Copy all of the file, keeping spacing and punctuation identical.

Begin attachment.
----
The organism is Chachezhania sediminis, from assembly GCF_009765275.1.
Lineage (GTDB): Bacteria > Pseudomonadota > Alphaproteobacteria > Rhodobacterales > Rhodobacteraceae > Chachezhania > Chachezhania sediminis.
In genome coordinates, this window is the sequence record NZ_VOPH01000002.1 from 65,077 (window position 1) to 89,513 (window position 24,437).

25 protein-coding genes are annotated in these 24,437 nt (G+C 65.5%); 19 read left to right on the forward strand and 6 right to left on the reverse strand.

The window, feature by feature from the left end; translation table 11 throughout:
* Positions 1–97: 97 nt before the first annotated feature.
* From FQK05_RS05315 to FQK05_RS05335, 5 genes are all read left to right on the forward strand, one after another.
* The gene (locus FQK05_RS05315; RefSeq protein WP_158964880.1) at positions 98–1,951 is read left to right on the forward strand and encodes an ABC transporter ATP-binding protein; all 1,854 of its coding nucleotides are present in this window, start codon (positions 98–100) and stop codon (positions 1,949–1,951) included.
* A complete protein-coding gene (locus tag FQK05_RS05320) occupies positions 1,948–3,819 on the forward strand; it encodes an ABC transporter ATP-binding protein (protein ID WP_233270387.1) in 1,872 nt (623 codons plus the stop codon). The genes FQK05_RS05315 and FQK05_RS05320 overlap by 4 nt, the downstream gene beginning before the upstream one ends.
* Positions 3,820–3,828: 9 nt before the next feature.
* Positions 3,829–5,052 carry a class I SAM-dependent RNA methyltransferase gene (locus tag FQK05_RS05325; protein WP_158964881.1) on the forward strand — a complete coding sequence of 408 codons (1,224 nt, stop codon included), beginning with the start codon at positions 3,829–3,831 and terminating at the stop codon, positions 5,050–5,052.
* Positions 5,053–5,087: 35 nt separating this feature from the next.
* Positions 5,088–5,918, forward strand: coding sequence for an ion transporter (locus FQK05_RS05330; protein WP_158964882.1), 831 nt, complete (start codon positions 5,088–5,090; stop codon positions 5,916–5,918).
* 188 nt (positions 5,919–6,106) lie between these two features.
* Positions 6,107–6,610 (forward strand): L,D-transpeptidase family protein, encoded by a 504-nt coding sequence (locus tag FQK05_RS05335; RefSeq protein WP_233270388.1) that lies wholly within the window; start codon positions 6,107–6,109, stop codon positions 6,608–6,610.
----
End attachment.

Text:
The organism is Chachezhania sediminis, from assembly GCF_009765275.1.
Lineage (GTDB): Bacteria > Pseudomonadota > Alphaproteobacteria > Rhodobacterales > Rhodobacteraceae > Chachezhania > Chachezhania sediminis.
In genome coordinates, this window is the sequence record NZ_VOPH01000002.1 from 65,077 (window position 1) to 89,513 (window position 24,437).

25 protein-coding genes are annotated in these 24,437 nt (G+C 65.5%); 19 read left to right on the forward strand and 6 right to left on the reverse strand.

The window, feature by feature from the left end; translation table 11 throughout:
* Positions 1–97: 97 nt before the first annotated feature.
* From FQK05_RS05315 to FQK05_RS05335, 5 genes are all read left to right on the forward strand, one after another.
* The gene (locus FQK05_RS05315; RefSeq protein WP_158964880.1) at positions 98–1,951 is read left to right on the forward strand and encodes an ABC transporter ATP-binding protein; all 1,854 of its coding nucleotides are present in this window, start codon (positions 98–100) and stop codon (positions 1,949–1,951) included.
* A complete protein-coding gene (locus tag FQK05_RS05320) occupies positions 1,948–3,819 on the forward strand; it encodes an ABC transporter ATP-binding protein (protein ID WP_233270387.1) in 1,872 nt (623 codons plus the stop codon). The genes FQK05_RS05315 and FQK05_RS05320 overlap by 4 nt, the downstream gene beginning before the upstream one ends.
* Positions 3,820–3,828: 9 nt before the next feature.
* Positions 3,829–5,052 carry a class I SAM-dependent RNA methyltransferase gene (locus tag FQK05_RS05325; protein WP_158964881.1) on the forward strand — a complete coding sequence of 408 codons (1,224 nt, stop codon included), beginning with the start codon at positions 3,829–3,831 and terminating at the stop codon, positions 5,050–5,052.
* Positions 5,053–5,087: 35 nt separating this feature from the next.
* Positions 5,088–5,918, forward strand: coding sequence for an ion transporter (locus FQK05_RS05330; protein WP_158964882.1), 831 nt, complete (start codon positions 5,088–5,090; stop codon positions 5,916–5,918).
* 188 nt (positions 5,919–6,106) lie between these two features.
* Positions 6,107–6,610 (forward strand): L,D-transpeptidase family protein, encoded by a 504-nt coding sequence (locus tag FQK05_RS05335; RefSeq protein WP_233270388.1) that lies wholly within the window; start codon positions 6,107–6,109, stop codon positions 6,608–6,610.